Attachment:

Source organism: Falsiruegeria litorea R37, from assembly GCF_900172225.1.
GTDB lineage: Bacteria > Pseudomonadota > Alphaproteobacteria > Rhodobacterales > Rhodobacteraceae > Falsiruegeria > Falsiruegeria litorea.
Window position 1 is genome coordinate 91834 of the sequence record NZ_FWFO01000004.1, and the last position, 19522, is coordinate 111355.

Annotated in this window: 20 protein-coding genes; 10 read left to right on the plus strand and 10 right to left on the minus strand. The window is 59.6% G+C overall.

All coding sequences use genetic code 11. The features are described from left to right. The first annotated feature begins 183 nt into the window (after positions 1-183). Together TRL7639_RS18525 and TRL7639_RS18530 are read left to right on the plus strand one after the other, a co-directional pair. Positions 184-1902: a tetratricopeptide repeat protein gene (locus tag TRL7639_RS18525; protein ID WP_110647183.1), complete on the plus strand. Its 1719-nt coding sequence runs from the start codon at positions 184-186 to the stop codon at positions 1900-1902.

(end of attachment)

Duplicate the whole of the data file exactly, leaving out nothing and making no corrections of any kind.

Source organism: Falsiruegeria litorea R37, from assembly GCF_900172225.1.
GTDB lineage: Bacteria > Pseudomonadota > Alphaproteobacteria > Rhodobacterales > Rhodobacteraceae > Falsiruegeria > Falsiruegeria litorea.
Window position 1 is genome coordinate 91834 of the sequence record NZ_FWFO01000004.1, and the last position, 19522, is coordinate 111355.

Annotated in this window: 20 protein-coding genes; 10 read left to right on the plus strand and 10 right to left on the minus strand. The window is 59.6% G+C overall.

All coding sequences use genetic code 11. The features are described from left to right. The first annotated feature begins 183 nt into the window (after positions 1-183). Together TRL7639_RS18525 and TRL7639_RS18530 are read left to right on the plus strand one after the other, a co-directional pair. Positions 184-1902: a tetratricopeptide repeat protein gene (locus tag TRL7639_RS18525; protein ID WP_110647183.1), complete on the plus strand. Its 1719-nt coding sequence runs from the start codon at positions 184-186 to the stop codon at positions 1900-1902.